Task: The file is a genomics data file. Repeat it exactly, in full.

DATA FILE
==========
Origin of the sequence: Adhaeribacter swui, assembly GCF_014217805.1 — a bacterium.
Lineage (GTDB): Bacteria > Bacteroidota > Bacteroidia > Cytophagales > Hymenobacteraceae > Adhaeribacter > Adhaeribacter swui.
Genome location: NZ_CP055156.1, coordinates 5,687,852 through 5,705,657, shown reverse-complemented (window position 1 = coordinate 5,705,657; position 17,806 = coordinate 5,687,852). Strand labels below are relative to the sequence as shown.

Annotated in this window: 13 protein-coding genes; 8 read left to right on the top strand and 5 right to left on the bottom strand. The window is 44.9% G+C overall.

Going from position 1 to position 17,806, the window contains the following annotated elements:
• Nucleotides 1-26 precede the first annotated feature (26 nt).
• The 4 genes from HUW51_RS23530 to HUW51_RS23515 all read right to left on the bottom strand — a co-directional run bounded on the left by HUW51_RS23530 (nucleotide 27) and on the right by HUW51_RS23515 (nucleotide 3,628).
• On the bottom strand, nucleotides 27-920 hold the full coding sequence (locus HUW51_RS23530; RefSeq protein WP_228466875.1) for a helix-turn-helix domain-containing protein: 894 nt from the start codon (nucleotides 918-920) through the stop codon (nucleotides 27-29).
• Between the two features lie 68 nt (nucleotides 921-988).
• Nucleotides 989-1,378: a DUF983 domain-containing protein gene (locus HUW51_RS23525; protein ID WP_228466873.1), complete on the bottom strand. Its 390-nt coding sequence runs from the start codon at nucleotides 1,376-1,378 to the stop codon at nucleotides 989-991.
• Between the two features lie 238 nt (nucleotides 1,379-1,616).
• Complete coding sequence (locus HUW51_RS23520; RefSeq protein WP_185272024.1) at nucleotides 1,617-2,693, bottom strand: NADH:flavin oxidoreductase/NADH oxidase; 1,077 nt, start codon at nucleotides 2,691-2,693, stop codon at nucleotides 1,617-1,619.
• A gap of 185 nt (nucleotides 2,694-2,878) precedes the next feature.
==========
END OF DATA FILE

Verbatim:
Origin of the sequence: Adhaeribacter swui, assembly GCF_014217805.1 — a bacterium.
Lineage (GTDB): Bacteria > Bacteroidota > Bacteroidia > Cytophagales > Hymenobacteraceae > Adhaeribacter > Adhaeribacter swui.
Genome location: NZ_CP055156.1, coordinates 5,687,852 through 5,705,657, shown reverse-complemented (window position 1 = coordinate 5,705,657; position 17,806 = coordinate 5,687,852). Strand labels below are relative to the sequence as shown.

Annotated in this window: 13 protein-coding genes; 8 read left to right on the top strand and 5 right to left on the bottom strand. The window is 44.9% G+C overall.

Going from position 1 to position 17,806, the window contains the following annotated elements:
• Nucleotides 1-26 precede the first annotated feature (26 nt).
• The 4 genes from HUW51_RS23530 to HUW51_RS23515 all read right to left on the bottom strand — a co-directional run bounded on the left by HUW51_RS23530 (nucleotide 27) and on the right by HUW51_RS23515 (nucleotide 3,628).
• On the bottom strand, nucleotides 27-920 hold the full coding sequence (locus HUW51_RS23530; RefSeq protein WP_228466875.1) for a helix-turn-helix domain-containing protein: 894 nt from the start codon (nucleotides 918-920) through the stop codon (nucleotides 27-29).
• Between the two features lie 68 nt (nucleotides 921-988).
• Nucleotides 989-1,378: a DUF983 domain-containing protein gene (locus HUW51_RS23525; protein ID WP_228466873.1), complete on the bottom strand. Its 390-nt coding sequence runs from the start codon at nucleotides 1,376-1,378 to the stop codon at nucleotides 989-991.
• Between the two features lie 238 nt (nucleotides 1,379-1,616).
• Complete coding sequence (locus HUW51_RS23520; RefSeq protein WP_185272024.1) at nucleotides 1,617-2,693, bottom strand: NADH:flavin oxidoreductase/NADH oxidase; 1,077 nt, start codon at nucleotides 2,691-2,693, stop codon at nucleotides 1,617-1,619.
• A gap of 185 nt (nucleotides 2,694-2,878) precedes the next feature.